As U.S. businesses expand their world-wide sales and operations, they increasingly seek trademark and patent protection for their intellectual property assets in other jurisdictions outside the United States, including Europe. Since filing trademark and patent applications directly through foreign counsel in each of the many European nations can be expensive and cumbersome, many applicants opt for Europe-wide filings. How will Brexit, namely, the United Kingdom’s exit from the European Union, influence filing strategies for IP protections in Europe?
With respect to trademarks, cost savings over direct country filings are afforded through European Union (EU) trademark applications, or European Union designations under International Registrations filed through the U.S. Patent and Trademark Office pursuant to the Madrid Protocol. EU registration covers all of the EU member nations, including currently the United Kingdom (UK). Until the official exit, EU registrations should continue to be enforceable in the UK. After the UK’s projected exit date of March 29, 2019, EU registrations will no longer provide UK protection.
After the UK’s exit from the EU, commentators predict that EU registrations will be entered by UK authorities in the UK trademark registry with the same scope of protection, registration date, priority and seniority as the corresponding EU registration. This result accords with a EU Commission position paper issued on September 6, 2017, advising that all intellectual property rights within the EU granted before the UK exit date should be recognized as enforceable in the UK after Brexit. Although the UK has not yet formally addressed this issue, its European Union (Withdrawal) Bill proposes that EU law directly affecting the UK (including EU trademark law) form part of UK law after Brexit. It is expected that new UK legislation will clarify these issues soon after Brexit.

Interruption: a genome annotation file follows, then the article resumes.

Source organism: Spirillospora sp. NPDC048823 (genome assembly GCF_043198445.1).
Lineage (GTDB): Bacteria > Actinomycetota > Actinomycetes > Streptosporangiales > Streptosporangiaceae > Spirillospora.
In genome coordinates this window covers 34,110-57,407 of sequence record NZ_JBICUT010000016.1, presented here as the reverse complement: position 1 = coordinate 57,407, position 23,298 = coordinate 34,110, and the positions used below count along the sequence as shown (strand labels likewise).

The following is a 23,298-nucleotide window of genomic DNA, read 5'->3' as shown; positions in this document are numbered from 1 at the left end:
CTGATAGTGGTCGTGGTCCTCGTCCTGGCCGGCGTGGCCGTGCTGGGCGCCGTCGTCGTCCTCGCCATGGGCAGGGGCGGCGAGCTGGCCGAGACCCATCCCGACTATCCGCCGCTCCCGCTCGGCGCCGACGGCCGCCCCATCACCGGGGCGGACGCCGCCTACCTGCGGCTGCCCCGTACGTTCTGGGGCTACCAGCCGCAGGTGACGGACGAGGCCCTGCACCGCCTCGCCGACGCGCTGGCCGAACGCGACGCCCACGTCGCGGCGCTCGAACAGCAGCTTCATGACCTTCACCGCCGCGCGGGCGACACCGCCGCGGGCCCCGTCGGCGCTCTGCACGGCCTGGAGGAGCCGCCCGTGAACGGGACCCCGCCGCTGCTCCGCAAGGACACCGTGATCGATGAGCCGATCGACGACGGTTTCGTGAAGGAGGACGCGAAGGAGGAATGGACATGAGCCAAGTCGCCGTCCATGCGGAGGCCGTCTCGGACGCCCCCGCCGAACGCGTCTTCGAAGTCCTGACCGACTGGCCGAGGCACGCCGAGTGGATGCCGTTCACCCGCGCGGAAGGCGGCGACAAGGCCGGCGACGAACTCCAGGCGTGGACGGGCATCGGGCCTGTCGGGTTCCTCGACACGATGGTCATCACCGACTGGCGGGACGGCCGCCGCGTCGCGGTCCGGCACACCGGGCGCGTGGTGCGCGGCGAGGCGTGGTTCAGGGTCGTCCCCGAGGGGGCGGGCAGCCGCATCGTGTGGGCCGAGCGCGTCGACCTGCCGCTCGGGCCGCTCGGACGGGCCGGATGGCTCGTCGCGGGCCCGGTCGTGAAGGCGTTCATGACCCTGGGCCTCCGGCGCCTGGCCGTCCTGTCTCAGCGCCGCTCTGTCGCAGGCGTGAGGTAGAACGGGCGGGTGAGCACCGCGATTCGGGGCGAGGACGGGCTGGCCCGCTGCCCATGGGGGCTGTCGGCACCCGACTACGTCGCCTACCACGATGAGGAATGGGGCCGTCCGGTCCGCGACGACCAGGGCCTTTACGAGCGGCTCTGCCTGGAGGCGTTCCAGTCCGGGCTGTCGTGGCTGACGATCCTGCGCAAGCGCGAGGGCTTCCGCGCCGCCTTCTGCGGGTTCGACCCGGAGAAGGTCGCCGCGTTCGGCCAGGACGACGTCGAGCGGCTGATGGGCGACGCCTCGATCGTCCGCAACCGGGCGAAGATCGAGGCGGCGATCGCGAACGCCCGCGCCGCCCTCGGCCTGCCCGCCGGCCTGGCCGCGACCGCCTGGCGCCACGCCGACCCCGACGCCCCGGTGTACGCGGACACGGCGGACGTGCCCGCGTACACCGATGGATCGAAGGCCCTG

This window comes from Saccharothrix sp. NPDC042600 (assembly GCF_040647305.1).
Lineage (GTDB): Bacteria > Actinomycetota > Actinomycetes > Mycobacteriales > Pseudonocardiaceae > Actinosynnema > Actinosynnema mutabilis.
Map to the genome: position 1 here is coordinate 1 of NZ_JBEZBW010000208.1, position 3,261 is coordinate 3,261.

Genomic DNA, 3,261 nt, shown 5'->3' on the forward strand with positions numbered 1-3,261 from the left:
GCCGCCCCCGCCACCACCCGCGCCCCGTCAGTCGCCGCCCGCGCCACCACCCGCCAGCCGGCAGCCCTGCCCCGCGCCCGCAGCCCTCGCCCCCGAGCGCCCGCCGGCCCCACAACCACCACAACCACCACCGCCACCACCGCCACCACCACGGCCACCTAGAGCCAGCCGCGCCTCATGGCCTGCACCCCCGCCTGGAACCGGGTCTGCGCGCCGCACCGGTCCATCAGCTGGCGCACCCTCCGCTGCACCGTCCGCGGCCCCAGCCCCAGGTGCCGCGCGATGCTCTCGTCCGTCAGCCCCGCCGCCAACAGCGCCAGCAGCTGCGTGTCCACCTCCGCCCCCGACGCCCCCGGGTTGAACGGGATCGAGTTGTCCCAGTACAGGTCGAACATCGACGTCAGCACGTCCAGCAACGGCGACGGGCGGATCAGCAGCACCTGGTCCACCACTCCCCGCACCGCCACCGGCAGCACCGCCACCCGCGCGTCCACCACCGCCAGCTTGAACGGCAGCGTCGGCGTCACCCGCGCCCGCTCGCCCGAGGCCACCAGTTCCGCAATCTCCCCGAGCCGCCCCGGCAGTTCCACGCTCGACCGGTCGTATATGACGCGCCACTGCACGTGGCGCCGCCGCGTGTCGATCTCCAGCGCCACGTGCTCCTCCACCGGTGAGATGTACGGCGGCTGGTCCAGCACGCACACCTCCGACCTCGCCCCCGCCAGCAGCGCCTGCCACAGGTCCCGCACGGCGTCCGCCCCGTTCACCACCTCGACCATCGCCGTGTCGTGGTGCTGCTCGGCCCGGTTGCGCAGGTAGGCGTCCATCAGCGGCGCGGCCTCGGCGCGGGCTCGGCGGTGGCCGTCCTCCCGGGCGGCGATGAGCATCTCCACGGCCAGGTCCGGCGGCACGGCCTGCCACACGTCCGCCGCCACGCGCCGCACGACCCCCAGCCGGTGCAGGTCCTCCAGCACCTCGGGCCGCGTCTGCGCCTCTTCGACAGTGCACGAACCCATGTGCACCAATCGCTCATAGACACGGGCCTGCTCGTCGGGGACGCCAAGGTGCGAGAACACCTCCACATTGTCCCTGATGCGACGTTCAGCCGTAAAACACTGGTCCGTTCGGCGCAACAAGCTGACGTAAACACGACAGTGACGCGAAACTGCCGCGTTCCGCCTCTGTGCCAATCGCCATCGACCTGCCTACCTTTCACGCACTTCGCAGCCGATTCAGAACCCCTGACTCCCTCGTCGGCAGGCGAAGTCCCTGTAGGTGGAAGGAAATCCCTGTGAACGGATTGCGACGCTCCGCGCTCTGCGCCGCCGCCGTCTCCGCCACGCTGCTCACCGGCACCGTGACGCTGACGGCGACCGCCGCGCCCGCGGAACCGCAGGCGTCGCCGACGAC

Currently, patent applicants seeking protection in Europe can generally choose between filing national applications in individual European countries or a centralized filing with the European Patent Office (EPO), often in the context of initiating EPO processing of an international application under the Patent Cooperation Treaty. The EPO examines patents pursuant to the European Patent Convention (EPC), which is an international agreement between thirty-eight contracting states, including, but not limited to, all EU members.
Trademark applicants should proceed as usual in filing EU trademark applications or EU designations under the Madrid Protocol where protections are desired throughout Europe. Based on current expectations, separate UK applications should not generally be required at this time. However, in some instances, a cautious approach may advise filing a separate application in the UK - for example, where trademark litigation is anticipated or it appears that EU registration is not likely to issue before Brexit. Patent filing strategies should not change, since the UK’s membership in the European Patent Convention will not be affected by Brexit.